World Health Organization (WHO) recently conducted a global survey on Health Technology Assessment by National Authorities. [Reference: 2015 Global Survey on Health Technology Assessment by National Authorities – Main Findings]. The survey was responded to by 111 member states. In summary, various stakeholders are awaiting formal guidance from the regulatory authorities regarding the use of real-world evidence for regulatory decision-making.
Implementing Real World research:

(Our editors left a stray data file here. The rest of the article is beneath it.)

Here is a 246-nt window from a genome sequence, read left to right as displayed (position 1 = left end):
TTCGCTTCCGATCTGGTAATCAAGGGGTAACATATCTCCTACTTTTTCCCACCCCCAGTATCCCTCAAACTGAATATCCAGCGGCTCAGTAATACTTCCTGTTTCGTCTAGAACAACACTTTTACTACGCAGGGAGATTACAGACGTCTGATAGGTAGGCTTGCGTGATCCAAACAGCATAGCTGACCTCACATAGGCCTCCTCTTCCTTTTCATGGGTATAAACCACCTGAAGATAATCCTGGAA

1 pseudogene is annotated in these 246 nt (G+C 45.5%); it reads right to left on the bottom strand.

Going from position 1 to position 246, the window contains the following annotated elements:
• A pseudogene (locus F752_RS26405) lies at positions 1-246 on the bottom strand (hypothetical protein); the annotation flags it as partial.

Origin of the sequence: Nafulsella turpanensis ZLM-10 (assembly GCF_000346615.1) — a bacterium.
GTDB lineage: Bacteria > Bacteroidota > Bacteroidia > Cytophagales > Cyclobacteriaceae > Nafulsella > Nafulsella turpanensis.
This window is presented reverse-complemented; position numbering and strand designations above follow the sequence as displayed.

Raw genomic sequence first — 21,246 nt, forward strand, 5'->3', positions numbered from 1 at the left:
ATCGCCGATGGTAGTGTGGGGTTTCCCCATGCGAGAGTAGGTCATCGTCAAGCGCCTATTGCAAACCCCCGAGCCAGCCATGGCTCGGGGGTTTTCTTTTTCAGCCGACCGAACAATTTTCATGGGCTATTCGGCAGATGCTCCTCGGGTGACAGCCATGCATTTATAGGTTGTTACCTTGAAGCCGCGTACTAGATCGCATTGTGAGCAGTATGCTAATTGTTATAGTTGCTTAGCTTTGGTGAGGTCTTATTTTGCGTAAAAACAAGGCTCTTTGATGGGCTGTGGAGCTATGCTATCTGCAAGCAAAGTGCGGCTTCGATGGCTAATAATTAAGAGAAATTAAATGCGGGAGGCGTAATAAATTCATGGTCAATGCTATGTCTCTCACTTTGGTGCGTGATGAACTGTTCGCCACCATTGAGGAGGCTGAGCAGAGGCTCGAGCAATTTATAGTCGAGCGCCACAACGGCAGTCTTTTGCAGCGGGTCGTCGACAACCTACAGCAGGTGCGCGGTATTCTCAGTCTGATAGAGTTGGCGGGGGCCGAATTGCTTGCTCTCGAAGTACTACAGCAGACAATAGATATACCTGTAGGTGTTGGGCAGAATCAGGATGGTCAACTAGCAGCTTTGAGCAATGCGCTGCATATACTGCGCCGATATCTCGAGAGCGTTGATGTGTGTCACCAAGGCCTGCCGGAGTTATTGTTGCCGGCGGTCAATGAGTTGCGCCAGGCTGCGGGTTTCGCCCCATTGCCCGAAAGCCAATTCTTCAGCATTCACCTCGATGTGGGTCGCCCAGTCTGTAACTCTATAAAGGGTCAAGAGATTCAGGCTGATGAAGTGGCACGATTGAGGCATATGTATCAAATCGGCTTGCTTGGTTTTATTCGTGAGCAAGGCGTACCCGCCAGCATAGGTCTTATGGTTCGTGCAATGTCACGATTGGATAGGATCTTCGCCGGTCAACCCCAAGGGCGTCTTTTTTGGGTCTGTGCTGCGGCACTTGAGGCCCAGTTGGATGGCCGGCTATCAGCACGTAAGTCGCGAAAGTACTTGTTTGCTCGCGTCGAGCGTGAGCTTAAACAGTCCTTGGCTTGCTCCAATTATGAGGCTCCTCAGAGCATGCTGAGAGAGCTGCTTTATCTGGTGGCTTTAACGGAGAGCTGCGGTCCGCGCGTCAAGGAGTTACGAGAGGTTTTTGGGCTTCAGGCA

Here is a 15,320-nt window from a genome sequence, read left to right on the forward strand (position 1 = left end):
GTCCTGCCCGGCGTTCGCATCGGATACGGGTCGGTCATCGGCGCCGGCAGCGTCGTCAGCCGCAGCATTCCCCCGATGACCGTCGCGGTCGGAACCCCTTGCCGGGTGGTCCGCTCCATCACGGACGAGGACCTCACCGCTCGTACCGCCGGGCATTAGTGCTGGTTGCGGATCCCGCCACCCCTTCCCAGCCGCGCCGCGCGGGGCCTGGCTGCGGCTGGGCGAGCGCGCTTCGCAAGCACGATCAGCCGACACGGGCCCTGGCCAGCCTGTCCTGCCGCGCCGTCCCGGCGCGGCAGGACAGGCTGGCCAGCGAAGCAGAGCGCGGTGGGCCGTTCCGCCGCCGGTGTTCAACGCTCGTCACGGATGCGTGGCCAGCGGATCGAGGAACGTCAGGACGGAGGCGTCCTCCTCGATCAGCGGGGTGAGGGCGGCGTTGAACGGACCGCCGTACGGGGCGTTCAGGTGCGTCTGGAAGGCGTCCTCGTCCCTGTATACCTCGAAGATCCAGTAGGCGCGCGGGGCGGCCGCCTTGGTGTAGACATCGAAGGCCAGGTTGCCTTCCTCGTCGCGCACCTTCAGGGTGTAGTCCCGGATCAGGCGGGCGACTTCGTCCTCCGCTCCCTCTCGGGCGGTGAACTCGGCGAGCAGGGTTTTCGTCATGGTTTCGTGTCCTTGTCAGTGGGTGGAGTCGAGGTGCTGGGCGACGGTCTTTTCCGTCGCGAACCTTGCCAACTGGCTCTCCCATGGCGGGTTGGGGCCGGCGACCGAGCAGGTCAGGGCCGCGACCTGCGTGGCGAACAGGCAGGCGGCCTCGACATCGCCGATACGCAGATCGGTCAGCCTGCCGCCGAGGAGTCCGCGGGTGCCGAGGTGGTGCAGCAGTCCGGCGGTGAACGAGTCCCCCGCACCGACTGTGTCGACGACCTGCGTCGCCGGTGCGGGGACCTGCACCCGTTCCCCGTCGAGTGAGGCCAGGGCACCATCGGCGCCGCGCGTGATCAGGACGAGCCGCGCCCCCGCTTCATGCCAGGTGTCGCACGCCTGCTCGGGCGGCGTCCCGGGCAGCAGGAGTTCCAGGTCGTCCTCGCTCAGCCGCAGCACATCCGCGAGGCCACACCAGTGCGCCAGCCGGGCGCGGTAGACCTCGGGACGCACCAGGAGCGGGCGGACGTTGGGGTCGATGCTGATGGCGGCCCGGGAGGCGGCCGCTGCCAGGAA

The area of RWE brings all stakeholders together in a collaborative healthcare ecosystem. And it can provide some benefit to several functions of the pharmaceutical co., clinical, medical, commercial, and regulatory. For example, if EMR data of cohorts is suggestive of differential benefit of the treatment in certain subgroups, we would look at clinical trial data, claims data, EMR data, and perhaps also do some observational studies or run a registry to get some evidence of this differential benefit. This could provide insightful competitive analysis and aid commercialization strategies. It could also lead to regulatory submissions in certain geographies. By collaborating with different members of the ecosystem to generate the required RWE several groups can benefit from the outcome.